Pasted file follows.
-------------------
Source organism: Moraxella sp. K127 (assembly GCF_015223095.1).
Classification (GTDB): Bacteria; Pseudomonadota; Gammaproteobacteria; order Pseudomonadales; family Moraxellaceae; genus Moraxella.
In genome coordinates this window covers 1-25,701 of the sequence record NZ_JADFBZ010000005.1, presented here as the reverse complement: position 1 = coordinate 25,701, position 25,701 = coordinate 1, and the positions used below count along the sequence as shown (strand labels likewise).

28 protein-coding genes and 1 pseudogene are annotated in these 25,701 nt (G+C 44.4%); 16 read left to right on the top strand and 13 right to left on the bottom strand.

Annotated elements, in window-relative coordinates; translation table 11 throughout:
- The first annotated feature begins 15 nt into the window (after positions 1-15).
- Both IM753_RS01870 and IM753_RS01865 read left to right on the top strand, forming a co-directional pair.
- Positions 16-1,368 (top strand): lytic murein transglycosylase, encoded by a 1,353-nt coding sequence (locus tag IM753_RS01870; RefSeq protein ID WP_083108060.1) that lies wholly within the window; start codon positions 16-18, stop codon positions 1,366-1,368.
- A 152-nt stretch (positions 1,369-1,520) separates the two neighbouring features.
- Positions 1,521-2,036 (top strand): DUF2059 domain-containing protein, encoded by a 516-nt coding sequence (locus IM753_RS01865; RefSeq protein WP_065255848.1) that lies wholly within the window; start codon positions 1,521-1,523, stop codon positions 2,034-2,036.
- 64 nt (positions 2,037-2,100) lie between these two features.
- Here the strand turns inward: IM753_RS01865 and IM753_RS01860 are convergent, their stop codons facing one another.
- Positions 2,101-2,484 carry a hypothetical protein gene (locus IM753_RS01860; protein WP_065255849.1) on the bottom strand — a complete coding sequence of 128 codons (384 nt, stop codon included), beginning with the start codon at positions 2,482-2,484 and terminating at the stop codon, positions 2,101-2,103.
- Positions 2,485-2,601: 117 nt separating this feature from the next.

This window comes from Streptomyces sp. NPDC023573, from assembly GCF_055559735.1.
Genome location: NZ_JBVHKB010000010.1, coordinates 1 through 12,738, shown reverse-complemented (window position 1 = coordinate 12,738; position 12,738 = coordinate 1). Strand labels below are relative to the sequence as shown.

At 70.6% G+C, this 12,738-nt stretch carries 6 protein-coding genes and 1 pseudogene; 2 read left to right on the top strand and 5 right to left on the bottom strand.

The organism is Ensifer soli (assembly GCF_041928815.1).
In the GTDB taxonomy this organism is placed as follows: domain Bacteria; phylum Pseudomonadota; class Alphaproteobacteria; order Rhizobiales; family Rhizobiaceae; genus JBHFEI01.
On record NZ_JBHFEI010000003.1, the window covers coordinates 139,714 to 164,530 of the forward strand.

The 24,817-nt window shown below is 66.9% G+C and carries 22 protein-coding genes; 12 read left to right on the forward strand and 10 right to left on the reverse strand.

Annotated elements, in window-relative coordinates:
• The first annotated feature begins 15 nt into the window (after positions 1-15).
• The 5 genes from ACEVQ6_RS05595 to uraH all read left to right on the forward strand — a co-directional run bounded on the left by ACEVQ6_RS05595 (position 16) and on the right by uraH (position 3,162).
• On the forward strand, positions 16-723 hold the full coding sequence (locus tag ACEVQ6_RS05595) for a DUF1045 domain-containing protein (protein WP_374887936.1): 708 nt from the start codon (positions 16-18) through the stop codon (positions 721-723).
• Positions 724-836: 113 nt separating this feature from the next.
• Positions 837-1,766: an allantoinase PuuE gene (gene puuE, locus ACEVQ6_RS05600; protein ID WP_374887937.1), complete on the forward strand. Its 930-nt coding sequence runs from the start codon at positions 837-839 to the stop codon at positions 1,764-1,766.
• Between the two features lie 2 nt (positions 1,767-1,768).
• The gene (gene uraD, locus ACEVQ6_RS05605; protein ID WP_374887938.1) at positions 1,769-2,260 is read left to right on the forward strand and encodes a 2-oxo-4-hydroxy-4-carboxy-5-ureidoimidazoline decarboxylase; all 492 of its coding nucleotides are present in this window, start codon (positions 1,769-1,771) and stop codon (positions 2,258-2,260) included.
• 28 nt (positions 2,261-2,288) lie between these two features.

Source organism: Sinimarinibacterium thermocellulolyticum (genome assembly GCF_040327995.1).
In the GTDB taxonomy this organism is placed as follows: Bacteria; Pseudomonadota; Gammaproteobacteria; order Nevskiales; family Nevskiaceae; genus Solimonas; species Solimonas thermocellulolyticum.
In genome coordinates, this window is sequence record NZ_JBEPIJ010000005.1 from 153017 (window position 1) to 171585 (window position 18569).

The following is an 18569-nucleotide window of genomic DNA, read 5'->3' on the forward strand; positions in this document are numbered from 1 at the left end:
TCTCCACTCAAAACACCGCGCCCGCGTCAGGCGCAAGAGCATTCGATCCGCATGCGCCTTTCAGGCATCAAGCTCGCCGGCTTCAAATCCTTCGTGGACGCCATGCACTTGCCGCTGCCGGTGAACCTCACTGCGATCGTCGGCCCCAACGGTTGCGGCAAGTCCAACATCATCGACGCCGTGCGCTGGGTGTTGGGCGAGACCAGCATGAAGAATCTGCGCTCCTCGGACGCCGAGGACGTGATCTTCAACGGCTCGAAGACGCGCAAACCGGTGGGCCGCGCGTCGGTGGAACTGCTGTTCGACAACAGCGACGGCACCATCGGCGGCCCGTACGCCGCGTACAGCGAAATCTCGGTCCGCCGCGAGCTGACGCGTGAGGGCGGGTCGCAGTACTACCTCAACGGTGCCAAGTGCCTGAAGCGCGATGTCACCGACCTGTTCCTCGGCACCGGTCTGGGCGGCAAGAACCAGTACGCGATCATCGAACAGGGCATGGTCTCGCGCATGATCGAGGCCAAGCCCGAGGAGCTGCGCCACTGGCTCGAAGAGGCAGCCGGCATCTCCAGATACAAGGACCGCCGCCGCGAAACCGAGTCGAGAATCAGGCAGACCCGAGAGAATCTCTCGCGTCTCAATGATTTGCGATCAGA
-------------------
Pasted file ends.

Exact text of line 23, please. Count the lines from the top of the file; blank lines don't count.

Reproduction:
• The first annotated feature begins 15 nt into the window (after positions 1-15).